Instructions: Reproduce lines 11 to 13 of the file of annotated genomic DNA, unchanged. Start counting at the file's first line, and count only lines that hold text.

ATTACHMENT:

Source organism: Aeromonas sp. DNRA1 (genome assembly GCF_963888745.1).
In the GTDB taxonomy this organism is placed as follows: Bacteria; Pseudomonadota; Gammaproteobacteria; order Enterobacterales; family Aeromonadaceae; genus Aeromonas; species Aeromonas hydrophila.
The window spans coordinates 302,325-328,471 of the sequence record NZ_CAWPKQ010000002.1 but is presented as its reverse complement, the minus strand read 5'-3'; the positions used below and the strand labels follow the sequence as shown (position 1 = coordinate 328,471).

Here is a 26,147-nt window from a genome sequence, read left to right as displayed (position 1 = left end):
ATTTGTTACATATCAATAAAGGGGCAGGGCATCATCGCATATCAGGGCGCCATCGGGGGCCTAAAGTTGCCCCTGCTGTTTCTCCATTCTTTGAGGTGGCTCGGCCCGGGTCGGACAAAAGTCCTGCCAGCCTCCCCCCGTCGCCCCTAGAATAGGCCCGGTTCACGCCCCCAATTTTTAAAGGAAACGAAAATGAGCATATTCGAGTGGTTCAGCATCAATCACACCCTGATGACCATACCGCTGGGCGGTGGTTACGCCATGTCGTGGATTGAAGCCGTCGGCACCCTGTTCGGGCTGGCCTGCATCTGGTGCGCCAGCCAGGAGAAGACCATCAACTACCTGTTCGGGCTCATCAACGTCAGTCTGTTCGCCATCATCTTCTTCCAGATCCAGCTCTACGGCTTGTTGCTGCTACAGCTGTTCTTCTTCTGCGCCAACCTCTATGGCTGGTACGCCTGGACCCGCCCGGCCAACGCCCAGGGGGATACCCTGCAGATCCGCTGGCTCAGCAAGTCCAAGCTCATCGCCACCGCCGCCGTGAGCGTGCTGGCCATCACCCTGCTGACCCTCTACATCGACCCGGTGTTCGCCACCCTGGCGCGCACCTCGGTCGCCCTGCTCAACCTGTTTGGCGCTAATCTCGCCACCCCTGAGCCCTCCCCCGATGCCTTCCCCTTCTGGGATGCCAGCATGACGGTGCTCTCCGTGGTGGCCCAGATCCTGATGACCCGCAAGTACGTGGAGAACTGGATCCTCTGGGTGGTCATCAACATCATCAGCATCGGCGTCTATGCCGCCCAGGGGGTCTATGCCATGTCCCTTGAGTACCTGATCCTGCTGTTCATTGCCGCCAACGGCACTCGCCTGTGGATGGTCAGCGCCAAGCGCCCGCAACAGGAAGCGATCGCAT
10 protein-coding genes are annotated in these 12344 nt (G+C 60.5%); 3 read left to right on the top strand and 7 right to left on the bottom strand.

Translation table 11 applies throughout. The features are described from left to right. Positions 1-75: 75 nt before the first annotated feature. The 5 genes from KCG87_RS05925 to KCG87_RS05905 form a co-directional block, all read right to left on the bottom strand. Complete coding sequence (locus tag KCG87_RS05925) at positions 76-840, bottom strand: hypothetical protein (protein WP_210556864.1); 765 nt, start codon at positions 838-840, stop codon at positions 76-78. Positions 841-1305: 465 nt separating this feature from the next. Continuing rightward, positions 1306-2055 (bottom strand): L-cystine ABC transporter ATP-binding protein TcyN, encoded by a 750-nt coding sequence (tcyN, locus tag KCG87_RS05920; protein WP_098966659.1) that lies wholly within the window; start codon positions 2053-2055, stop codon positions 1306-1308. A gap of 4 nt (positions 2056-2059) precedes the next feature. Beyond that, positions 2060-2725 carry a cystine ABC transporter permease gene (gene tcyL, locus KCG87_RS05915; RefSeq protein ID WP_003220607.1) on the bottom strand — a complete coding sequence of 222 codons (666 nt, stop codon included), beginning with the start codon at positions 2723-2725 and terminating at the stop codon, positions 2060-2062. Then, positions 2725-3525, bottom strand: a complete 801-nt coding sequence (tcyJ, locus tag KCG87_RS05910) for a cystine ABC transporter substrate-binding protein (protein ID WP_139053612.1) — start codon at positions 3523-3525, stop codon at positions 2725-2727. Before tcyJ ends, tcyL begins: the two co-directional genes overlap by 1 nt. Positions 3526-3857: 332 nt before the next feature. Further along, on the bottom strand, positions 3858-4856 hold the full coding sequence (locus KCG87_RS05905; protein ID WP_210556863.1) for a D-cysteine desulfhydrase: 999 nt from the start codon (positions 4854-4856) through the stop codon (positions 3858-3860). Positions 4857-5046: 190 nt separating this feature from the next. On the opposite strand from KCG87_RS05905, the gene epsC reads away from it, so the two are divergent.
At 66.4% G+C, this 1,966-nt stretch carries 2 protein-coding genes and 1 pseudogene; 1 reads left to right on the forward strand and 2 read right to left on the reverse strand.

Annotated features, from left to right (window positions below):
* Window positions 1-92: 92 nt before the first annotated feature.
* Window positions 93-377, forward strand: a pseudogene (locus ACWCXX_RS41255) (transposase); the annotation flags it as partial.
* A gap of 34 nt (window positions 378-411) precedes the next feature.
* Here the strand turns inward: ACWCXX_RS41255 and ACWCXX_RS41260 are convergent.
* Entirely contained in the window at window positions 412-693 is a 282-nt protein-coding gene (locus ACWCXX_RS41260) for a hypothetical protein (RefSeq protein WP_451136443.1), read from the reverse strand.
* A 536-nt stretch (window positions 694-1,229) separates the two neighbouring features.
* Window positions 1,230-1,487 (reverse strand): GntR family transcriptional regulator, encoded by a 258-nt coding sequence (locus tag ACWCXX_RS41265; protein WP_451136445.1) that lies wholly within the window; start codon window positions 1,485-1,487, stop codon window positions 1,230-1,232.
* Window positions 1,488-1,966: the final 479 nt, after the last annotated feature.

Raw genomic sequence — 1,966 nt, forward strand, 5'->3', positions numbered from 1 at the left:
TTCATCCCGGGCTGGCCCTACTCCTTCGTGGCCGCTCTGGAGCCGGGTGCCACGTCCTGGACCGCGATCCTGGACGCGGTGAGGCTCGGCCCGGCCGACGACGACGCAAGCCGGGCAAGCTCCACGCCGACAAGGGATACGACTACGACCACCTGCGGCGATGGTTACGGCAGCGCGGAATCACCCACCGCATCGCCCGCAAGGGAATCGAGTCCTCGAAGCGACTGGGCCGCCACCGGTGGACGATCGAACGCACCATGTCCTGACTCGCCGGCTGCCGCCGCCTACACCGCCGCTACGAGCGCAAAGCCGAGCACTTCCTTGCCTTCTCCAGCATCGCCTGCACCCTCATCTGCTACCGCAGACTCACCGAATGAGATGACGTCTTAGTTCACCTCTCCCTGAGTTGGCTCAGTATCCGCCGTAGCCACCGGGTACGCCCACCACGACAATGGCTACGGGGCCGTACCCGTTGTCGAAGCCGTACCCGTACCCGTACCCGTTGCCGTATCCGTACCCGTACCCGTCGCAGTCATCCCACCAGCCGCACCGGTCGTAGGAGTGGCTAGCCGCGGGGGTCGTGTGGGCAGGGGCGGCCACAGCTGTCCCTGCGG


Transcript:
* Window positions 93-377, forward strand: a pseudogene (locus ACWCXX_RS41255) (transposase); the annotation flags it as partial.
* A gap of 34 nt (window positions 378-411) precedes the next feature.
* Here the strand turns inward: ACWCXX_RS41255 and ACWCXX_RS41260 are convergent.